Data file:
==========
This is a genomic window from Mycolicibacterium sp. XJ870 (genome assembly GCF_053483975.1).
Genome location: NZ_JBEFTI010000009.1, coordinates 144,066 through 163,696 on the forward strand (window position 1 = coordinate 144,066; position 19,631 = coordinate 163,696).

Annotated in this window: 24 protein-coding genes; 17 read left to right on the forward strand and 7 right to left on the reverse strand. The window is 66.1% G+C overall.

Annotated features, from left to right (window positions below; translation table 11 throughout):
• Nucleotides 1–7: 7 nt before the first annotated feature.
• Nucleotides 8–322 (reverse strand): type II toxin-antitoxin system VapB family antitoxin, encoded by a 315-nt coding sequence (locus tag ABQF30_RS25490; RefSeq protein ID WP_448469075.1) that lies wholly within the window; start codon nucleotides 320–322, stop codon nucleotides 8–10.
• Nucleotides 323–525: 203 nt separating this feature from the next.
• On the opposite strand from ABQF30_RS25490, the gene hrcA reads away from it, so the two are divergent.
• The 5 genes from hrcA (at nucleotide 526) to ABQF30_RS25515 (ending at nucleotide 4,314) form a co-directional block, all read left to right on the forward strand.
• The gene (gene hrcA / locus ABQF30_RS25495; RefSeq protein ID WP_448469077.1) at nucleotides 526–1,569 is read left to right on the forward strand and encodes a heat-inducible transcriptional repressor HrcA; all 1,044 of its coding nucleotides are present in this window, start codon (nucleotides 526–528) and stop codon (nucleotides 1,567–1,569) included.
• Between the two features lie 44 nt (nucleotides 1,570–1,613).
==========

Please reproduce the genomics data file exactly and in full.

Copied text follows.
This is a genomic window from Mycolicibacterium sp. XJ870 (genome assembly GCF_053483975.1).
Genome location: NZ_JBEFTI010000009.1, coordinates 144,066 through 163,696 on the forward strand (window position 1 = coordinate 144,066; position 19,631 = coordinate 163,696).

Annotated in this window: 24 protein-coding genes; 17 read left to right on the forward strand and 7 right to left on the reverse strand. The window is 66.1% G+C overall.

Annotated features, from left to right (window positions below; translation table 11 throughout):
• Nucleotides 1–7: 7 nt before the first annotated feature.
• Nucleotides 8–322 (reverse strand): type II toxin-antitoxin system VapB family antitoxin, encoded by a 315-nt coding sequence (locus tag ABQF30_RS25490; RefSeq protein ID WP_448469075.1) that lies wholly within the window; start codon nucleotides 320–322, stop codon nucleotides 8–10.
• Nucleotides 323–525: 203 nt separating this feature from the next.
• On the opposite strand from ABQF30_RS25490, the gene hrcA reads away from it, so the two are divergent.
• The 5 genes from hrcA (at nucleotide 526) to ABQF30_RS25515 (ending at nucleotide 4,314) form a co-directional block, all read left to right on the forward strand.
• The gene (gene hrcA / locus ABQF30_RS25495; RefSeq protein ID WP_448469077.1) at nucleotides 526–1,569 is read left to right on the forward strand and encodes a heat-inducible transcriptional repressor HrcA; all 1,044 of its coding nucleotides are present in this window, start codon (nucleotides 526–528) and stop codon (nucleotides 1,567–1,569) included.
• Between the two features lie 44 nt (nucleotides 1,570–1,613).